How does 5G fit into the enterprise?
Experts discuss how 5G will reshape the way business is done
In the U.S. early commercial 5G launches from Verizon and AT&T are focused on the consumer segment. But, given the ultra-high capacity and incredibly low latency 5G will bring, there’s real value in leveraging next-generation cellular to not just provide enterprises and industries with a bigger data pipe, but create an advantageous business outcome.
Lindsay Notwel, Cradlepoint’s vice president of carrier and international business, discussed how 5G can be leveraged in the public safety market where Cradlepoint’s routers are a mainstay.
He gave the example of a firefight in a building. “This is a life or death scenario and it’s all about information right where you need and at the speed and latency to be able to do that. The ability to have floor plans delivered on a helmet visor—these are real applications. In 4G, it’s good. When you’re talking about milliseconds of latency that could mean life or death, that’s the kind of thing we’re talking about.”
Peter Linder, Ericsson’s Head of 5G Marketing, said the infrastructure giant noticed a shift about four years ago marked by non-telcos approaching the company to understand how connectivity applies to their businesses.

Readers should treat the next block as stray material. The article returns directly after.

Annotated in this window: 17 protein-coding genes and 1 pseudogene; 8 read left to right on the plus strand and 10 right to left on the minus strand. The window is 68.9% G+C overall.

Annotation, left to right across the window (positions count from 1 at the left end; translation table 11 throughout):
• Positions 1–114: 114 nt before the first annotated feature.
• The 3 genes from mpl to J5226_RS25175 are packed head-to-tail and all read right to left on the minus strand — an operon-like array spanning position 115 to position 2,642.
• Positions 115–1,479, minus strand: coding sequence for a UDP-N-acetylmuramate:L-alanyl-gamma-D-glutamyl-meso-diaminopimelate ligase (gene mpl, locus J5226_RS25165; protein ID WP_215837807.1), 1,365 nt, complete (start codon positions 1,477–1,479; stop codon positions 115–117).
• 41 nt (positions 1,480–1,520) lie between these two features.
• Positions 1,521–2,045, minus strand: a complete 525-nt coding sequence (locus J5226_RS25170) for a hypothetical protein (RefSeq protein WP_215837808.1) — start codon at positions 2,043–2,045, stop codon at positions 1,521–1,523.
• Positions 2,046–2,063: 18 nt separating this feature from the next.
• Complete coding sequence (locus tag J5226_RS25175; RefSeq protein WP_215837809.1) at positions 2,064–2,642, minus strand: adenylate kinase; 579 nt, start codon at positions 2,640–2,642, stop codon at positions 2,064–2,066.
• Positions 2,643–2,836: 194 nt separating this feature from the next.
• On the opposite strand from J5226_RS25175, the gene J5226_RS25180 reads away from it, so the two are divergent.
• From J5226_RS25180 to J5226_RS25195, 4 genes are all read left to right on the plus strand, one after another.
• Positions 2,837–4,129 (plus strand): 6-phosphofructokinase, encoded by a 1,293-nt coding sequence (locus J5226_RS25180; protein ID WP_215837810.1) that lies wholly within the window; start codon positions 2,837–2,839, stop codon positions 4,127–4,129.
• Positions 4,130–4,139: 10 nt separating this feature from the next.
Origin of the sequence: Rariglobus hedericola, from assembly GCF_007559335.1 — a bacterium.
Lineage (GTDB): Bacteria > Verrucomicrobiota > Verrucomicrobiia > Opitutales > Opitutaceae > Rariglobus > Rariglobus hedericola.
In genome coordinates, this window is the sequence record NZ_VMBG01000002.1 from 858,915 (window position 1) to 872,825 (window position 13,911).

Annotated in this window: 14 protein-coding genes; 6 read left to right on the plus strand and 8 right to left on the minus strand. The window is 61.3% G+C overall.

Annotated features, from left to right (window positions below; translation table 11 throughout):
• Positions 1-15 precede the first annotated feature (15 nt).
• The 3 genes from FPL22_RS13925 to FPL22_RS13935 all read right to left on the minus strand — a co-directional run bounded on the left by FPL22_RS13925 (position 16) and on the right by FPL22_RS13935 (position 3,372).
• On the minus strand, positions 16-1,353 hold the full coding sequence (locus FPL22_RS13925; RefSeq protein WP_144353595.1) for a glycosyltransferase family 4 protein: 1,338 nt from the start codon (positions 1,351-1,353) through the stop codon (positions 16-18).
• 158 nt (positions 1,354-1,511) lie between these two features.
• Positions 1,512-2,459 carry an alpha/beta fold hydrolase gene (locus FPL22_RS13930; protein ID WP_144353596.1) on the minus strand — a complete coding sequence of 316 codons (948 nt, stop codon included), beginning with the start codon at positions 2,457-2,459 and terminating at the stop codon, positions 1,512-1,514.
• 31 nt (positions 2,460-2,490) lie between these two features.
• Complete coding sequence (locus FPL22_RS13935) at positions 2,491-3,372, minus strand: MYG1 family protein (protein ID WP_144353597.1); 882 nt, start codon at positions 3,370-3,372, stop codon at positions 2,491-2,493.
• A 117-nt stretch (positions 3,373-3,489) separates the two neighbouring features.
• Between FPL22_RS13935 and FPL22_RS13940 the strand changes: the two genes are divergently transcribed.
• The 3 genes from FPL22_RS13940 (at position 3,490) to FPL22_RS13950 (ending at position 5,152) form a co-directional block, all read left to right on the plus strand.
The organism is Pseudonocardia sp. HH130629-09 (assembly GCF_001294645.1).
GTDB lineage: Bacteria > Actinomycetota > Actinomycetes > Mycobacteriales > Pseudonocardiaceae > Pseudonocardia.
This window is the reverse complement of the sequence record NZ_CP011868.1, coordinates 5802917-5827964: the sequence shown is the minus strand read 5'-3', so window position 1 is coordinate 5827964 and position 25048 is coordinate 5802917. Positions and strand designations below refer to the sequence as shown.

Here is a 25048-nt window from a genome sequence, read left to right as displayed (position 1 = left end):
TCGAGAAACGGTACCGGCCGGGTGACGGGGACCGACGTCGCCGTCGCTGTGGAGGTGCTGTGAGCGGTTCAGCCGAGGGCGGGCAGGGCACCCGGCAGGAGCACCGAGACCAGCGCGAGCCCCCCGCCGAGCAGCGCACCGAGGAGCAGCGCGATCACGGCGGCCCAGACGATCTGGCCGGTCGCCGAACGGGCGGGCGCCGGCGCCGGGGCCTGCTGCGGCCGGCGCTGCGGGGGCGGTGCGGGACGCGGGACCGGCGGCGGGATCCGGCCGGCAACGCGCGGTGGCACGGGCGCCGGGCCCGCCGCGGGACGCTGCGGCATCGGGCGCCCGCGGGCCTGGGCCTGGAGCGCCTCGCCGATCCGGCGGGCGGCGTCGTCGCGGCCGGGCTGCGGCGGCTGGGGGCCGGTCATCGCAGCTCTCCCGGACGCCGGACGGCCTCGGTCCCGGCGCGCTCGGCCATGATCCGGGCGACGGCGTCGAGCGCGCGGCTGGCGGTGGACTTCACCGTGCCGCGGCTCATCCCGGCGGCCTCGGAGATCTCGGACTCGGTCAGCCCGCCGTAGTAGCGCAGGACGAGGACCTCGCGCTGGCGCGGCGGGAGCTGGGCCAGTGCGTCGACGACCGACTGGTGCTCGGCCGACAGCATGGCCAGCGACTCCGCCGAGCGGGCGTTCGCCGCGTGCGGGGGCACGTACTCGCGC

“All the previous Gs,” Linder said, “was very much consumer-centric. This time it’s consumer and business straight out of the gate. It’s mobile and fixed wireless straight out of the gate.” He said Ericsson analyzed 940 companies earlier this year and found that 74% wanted a “first-mover advantage” relative to 5G.
To that first-mover point, Verizon was first-to-market in the U.S. with a commercial 5G service, which was detailed last week at Mobile World Congress Americas.
Justin Blair, Verizon’s executive director of product management, hit on 5G as a technology that creates business value. “For us, 5G is really all about ubiquitous connectivity. We’re really seeing the lines blur between wireless and wireline. It means [enterprises are]going to be able to really invest in the technology that’s going to give them all the business needs.”
As the company signs up subscribers to its 5G Home service in four markets throughout Q4, Blair said, We can turn up businesses in those markets today if they’re ready.” He said it’s prudent for enterprise leaders to “think about how they can innovate, how can they take 5G today and start solving problems they have today. We’re asking them what’s your business problem? ”
For more on this discussion, check out this panel filmed during Mobile World Congress Americas.
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